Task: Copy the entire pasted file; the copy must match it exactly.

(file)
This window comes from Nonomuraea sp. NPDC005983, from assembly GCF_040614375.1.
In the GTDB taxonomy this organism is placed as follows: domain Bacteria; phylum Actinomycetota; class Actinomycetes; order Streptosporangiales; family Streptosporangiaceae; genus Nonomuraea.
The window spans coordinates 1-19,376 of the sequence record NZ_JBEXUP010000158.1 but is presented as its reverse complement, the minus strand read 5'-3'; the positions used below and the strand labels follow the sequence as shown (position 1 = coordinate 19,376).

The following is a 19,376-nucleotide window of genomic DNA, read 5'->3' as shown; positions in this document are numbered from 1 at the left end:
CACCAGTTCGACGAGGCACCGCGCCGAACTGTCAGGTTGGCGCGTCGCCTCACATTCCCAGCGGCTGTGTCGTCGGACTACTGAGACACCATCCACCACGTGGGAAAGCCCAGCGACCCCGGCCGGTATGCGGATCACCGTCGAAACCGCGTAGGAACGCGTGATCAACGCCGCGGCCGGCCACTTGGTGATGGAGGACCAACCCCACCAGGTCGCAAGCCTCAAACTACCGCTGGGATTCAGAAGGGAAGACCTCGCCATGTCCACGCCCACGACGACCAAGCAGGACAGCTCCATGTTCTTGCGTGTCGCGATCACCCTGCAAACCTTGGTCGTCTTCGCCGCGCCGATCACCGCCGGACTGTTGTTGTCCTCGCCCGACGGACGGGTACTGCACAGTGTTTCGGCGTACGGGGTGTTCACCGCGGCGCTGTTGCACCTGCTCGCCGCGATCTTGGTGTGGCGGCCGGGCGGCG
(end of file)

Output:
This window comes from Nonomuraea sp. NPDC005983, from assembly GCF_040614375.1.
In the GTDB taxonomy this organism is placed as follows: domain Bacteria; phylum Actinomycetota; class Actinomycetes; order Streptosporangiales; family Streptosporangiaceae; genus Nonomuraea.
The window spans coordinates 1-19,376 of the sequence record NZ_JBEXUP010000158.1 but is presented as its reverse complement, the minus strand read 5'-3'; the positions used below and the strand labels follow the sequence as shown (position 1 = coordinate 19,376).

The following is a 19,376-nucleotide window of genomic DNA, read 5'->3' as shown; positions in this document are numbered from 1 at the left end:
CACCAGTTCGACGAGGCACCGCGCCGAACTGTCAGGTTGGCGCGTCGCCTCACATTCCCAGCGGCTGTGTCGTCGGACTACTGAGACACCATCCACCACGTGGGAAAGCCCAGCGACCCCGGCCGGTATGCGGATCACCGTCGAAACCGCGTAGGAACGCGTGATCAACGCCGCGGCCGGCCACTTGGTGATGGAGGACCAACCCCACCAGGTCGCAAGCCTCAAACTACCGCTGGGATTCAGAAGGGAAGACCTCGCCATGTCCACGCCCACGACGACCAAGCAGGACAGCTCCATGTTCTTGCGTGTCGCGATCACCCTGCAAACCTTGGTCGTCTTCGCCGCGCCGATCACCGCCGGACTGTTGTTGTCCTCGCCCGACGGACGGGTACTGCACAGTGTTTCGGCGTACGGGGTGTTCACCGCGGCGCTGTTGCACCTGCTCGCCGCGATCTTGGTGTGGCGGCCGGGCGGCG